Taunted by the voice of failure in his own head and plagued by the comments of those who sneered at him, he used his addictions to escape.
Writing on his Facebook blog, he says: “I was sick of hearing 'You had a big future in racing but you threw it all away' and 'How does it feel to be the biggest waste of natural talent I've met?'
“So once again I would go on the mad drink/drug/gambling fuelled bender that could last for months at a time to block out the dark thoughts from the guilt.
“I had become an addict, a bad Dad, a bad brother and bad son,” he says on his Facebook page.
“I knew the only way I could have peace of mind was to come clean and face my problems head on to overcome them. And rebuild my life and get back to a sport that is all I've known since I was a kid.”
And so to that fateful October day in 2018. Faced with a simple choice; in the words of Andy Dufresne in The Shawshank Redemption: 'Get busy living or get busy dying.'
For Merrigan, living was racing. It was his whole life. So that which had sent him tumbling into the abyss was what could provide him with his only stepping stone back up again.
“I had to go back. It was the only way I could turn my life around. I would have taken my own life, if I didn't (go back racing). It as simple as that.
“Only I survived that day and I came out of it and it was pretty much either go back racing or I'd be dead in an hour, or a day or a week.”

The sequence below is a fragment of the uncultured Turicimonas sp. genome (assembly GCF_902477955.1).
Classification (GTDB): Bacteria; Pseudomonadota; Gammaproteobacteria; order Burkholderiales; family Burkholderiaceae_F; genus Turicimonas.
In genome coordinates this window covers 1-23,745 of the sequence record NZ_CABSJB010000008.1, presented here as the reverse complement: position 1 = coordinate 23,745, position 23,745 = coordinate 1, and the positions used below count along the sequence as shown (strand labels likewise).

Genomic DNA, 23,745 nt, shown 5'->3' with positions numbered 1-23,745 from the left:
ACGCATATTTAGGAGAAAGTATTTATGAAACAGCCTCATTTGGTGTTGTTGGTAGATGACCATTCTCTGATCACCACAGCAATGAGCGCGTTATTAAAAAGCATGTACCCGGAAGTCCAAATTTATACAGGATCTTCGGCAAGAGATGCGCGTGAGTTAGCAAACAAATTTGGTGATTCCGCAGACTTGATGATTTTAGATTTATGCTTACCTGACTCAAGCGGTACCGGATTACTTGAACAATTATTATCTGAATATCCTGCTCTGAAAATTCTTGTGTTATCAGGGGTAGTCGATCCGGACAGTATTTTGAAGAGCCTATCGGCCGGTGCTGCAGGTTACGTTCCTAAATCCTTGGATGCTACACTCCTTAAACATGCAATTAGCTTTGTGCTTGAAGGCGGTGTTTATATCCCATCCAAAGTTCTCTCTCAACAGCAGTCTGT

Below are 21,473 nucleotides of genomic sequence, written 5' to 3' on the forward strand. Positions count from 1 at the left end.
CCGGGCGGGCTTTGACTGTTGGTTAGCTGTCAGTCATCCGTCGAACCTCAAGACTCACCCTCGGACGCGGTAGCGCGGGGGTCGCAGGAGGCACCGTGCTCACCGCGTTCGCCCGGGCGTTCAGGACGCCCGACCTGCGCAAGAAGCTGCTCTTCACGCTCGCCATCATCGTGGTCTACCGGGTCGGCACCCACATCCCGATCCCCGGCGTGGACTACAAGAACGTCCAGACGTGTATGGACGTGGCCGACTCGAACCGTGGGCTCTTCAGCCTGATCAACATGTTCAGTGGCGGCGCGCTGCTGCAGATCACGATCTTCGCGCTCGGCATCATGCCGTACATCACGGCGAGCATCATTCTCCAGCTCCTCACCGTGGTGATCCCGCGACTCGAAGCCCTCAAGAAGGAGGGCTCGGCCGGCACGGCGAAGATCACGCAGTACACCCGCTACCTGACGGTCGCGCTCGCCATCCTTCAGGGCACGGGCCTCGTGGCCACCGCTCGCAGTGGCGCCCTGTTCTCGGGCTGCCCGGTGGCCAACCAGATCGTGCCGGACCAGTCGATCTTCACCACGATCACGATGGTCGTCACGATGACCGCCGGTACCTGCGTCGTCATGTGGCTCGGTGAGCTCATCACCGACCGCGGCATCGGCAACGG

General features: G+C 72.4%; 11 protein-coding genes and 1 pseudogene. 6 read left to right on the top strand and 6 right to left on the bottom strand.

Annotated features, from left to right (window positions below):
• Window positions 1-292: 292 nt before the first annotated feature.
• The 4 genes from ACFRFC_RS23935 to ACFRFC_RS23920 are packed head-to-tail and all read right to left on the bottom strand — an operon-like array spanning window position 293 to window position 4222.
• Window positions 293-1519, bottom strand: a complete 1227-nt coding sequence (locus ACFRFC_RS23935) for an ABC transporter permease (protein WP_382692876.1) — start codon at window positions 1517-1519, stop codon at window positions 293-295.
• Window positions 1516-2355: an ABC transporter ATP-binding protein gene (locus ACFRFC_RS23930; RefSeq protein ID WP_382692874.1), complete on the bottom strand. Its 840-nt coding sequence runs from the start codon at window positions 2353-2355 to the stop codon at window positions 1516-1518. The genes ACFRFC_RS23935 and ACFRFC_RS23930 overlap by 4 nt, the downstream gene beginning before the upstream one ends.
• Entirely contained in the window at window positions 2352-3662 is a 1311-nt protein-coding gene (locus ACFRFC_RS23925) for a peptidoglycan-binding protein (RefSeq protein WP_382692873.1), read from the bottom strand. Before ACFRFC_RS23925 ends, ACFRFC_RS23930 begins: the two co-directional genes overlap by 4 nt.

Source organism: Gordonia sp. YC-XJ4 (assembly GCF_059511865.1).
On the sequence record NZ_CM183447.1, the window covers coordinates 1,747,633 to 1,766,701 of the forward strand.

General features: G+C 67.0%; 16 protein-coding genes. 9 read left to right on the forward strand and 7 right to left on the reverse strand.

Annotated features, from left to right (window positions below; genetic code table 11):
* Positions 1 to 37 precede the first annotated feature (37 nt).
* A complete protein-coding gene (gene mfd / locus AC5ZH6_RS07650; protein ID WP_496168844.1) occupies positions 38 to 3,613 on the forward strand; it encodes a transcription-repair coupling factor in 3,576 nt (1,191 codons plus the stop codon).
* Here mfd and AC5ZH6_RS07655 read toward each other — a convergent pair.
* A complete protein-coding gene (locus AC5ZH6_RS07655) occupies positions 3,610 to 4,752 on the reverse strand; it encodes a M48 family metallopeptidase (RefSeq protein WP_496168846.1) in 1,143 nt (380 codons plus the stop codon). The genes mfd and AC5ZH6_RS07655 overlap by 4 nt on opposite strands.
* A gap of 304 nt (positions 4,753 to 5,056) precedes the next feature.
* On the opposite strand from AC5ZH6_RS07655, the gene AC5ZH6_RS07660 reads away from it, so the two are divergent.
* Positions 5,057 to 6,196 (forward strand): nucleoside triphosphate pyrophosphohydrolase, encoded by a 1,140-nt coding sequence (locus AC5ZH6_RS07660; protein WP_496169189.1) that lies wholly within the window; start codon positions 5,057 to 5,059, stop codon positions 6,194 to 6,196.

He rang his friend Anthony Connell, a personal trainer who runs Rogue Aesthetics and Performance, who had over the years offered to train him if he ever wanted to return to horse racing.
“I just rang him one day and I said 'I'm done with the drugs, the drink, the gambling and I'm going back into horse racing.' I was 16 stone and I was fresh off a bottle of whiskey and a heap of drugs.”
He made the decision to chronicle his journey on social media, through a Facebook page, Mad Merrigan, which now has over 4,800 followers.
The blog has two purposes. It helps Paddy by providing him with accountability, and he hopes it can serve to inspire others.
It's not that he believes he has all the answers. In fact, he wants people to take their own learning from his experiences.
Paddy explains: “I say this on the blog everyday. I'm worse off than you are now. I'm not a successful person shouting into a camera.
“I'm only fresh off it. I'm only off the boat. I'm not in the clear. If I can do it so can you.”